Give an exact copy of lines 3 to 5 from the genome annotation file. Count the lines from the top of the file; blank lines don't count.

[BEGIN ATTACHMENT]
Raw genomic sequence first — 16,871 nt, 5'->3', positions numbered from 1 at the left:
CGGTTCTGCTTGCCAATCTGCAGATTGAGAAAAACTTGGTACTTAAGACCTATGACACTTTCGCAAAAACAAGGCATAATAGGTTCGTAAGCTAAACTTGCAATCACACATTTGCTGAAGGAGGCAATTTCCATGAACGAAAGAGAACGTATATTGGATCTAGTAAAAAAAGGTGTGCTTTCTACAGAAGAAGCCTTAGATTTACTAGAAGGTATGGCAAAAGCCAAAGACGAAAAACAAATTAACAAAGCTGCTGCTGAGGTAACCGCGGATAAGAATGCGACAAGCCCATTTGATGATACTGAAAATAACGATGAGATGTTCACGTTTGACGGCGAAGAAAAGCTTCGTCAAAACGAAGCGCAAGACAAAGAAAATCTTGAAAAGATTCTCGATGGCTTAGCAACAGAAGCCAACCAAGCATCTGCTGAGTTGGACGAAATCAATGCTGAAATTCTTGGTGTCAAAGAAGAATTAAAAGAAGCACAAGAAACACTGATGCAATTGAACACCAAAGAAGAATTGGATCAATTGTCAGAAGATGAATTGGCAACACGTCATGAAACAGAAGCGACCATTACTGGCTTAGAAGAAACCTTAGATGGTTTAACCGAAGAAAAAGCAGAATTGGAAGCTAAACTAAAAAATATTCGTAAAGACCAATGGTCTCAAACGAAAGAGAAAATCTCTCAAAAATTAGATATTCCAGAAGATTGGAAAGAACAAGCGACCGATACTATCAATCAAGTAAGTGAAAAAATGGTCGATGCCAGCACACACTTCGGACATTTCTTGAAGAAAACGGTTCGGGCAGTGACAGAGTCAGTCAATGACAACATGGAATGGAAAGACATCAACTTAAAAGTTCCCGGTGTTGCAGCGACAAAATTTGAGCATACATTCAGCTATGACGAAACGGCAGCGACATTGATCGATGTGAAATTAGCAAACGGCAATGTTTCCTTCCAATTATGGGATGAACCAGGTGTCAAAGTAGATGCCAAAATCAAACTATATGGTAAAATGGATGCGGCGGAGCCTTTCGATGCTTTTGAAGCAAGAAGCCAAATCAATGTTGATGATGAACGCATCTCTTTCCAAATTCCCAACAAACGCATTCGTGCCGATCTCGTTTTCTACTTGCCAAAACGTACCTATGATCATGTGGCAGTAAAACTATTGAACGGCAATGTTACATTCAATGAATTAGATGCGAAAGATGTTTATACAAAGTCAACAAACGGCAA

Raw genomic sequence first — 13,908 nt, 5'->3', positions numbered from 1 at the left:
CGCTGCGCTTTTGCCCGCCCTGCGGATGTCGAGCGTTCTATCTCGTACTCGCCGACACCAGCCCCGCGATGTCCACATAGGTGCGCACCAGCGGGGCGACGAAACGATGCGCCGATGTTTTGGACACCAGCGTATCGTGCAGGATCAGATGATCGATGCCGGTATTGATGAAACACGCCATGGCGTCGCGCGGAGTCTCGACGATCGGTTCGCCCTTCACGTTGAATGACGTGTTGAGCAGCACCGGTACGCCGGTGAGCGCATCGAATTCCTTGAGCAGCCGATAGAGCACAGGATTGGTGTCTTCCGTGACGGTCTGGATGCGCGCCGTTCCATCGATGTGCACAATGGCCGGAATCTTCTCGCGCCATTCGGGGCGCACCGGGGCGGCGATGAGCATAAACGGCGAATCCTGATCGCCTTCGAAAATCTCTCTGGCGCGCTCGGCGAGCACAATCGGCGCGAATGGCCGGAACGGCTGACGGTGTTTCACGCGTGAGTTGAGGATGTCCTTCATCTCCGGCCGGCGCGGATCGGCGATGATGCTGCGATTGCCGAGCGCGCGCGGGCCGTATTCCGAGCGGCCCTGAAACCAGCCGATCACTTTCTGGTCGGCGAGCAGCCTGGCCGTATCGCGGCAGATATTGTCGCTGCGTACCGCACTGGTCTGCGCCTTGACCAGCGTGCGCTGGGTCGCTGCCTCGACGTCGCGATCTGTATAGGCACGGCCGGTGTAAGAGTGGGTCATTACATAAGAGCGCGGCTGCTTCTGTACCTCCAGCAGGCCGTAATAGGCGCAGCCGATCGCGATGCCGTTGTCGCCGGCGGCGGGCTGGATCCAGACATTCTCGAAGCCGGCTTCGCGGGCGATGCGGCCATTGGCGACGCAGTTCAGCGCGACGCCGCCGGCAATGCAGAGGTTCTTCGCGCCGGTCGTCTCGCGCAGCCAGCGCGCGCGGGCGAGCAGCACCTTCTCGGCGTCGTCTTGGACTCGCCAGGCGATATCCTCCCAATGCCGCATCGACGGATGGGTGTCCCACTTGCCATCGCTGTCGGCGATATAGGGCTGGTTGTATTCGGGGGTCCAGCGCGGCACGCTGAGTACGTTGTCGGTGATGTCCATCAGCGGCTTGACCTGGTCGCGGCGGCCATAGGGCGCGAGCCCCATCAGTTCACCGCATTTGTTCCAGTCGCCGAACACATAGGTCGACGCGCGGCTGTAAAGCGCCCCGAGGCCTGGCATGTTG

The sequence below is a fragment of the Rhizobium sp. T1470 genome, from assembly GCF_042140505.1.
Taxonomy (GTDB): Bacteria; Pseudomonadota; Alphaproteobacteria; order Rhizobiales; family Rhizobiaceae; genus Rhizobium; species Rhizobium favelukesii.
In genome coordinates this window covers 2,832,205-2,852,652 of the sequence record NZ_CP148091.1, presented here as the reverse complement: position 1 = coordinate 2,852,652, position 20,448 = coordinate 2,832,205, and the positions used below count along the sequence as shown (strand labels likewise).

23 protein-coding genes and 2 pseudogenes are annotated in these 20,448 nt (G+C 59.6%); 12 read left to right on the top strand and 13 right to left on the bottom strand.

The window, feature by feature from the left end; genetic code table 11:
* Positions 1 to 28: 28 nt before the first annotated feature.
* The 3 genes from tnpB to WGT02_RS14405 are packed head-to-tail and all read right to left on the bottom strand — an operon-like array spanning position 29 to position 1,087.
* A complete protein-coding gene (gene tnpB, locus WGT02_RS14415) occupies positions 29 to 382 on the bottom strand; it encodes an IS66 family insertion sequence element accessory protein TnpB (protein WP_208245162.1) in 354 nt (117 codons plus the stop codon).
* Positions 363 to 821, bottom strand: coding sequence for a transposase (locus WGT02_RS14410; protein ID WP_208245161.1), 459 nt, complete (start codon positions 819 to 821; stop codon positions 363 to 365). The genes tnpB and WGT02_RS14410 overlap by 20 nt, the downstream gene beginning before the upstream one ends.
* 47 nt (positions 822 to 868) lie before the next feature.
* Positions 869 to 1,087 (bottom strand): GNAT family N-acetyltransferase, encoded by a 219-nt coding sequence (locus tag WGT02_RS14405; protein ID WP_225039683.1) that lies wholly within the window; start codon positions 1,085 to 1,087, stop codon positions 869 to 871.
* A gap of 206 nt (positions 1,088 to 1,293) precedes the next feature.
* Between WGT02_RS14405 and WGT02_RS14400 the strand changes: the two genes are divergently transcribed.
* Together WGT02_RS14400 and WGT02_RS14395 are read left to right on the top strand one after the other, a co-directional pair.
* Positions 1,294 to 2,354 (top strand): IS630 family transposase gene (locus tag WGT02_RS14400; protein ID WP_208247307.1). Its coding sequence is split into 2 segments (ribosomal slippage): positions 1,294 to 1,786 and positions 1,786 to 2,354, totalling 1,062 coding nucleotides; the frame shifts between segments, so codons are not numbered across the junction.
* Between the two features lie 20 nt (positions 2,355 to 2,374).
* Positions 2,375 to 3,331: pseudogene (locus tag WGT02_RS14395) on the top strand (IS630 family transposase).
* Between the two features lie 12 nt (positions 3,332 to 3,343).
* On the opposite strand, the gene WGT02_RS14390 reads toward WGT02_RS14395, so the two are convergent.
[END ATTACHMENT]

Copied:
Raw genomic sequence first — 13,908 nt, 5'->3', positions numbered from 1 at the left:
CGCTGCGCTTTTGCCCGCCCTGCGGATGTCGAGCGTTCTATCTCGTACTCGCCGACACCAGCCCCGCGATGTCCACATAGGTGCGCACCAGCGGGGCGACGAAACGATGCGCCGATGTTTTGGACACCAGCGTATCGTGCAGGATCAGATGATCGATGCCGGTATTGATGAAACACGCCATGGCGTCGCGCGGAGTCTCGACGATCGGTTCGCCCTTCACGTTGAATGACGTGTTGAGCAGCACCGGTACGCCGGTGAGCGCATCGAATTCCTTGAGCAGCCGATAGAGCACAGGATTGGTGTCTTCCGTGACGGTCTGGATGCGCGCCGTTCCATCGATGTGCACAATGGCCGGAATCTTCTCGCGCCATTCGGGGCGCACCGGGGCGGCGATGAGCATAAACGGCGAATCCTGATCGCCTTCGAAAATCTCTCTGGCGCGCTCGGCGAGCACAATCGGCGCGAATGGCCGGAACGGCTGACGGTGTTTCACGCGTGAGTTGAGGATGTCCTTCATCTCCGGCCGGCGCGGATCGGCGATGATGCTGCGATTGCCGAGCGCGCGCGGGCCGTATTCCGAGCGGCCCTGAAACCAGCCGATCACTTTCTGGTCGGCGAGCAGCCTGGCCGTATCGCGGCAGATATTGTCGCTGCGTACCGCACTGGTCTGCGCCTTGACCAGCGTGCGCTGGGTCGCTGCCTCGACGTCGCGATCTGTATAGGCACGGCCGGTGTAAGAGTGGGTCATTACATAAGAGCGCGGCTGCTTCTGTACCTCCAGCAGGCCGTAATAGGCGCAGCCGATCGCGATGCCGTTGTCGCCGGCGGCGGGCTGGATCCAGACATTCTCGAAGCCGGCTTCGCGGGCGATGCGGCCATTGGCGACGCAGTTCAGCGCGACGCCGCCGGCAATGCAGAGGTTCTTCGCGCCGGTCGTCTCGCGCAGCCAGCGCGCGCGGGCGAGCAGCACCTTCTCGGCGTCGTCTTGGACTCGCCAGGCGATATCCTCCCAATGCCGCATCGACGGATGGGTGTCCCACTTGCCATCGCTGTCGGCGATATAGGGCTGGTTGTATTCGGGGGTCCAGCGCGGCACGCTGAGTACGTTGTCGGTGATGTCCATCAGCGGCTTGACCTGGTCGCGGCGGCCATAGGGCGCGAGCCCCATCAGTTCACCGCATTTGTTCCAGTCGCCGAACACATAGGTCGACGCGCGGCTGTAAAGCGCCCCGAGGCCTGGCATGTTG

The sequence below is a fragment of the Rhizobium sp. T1470 genome, from assembly GCF_042140505.1.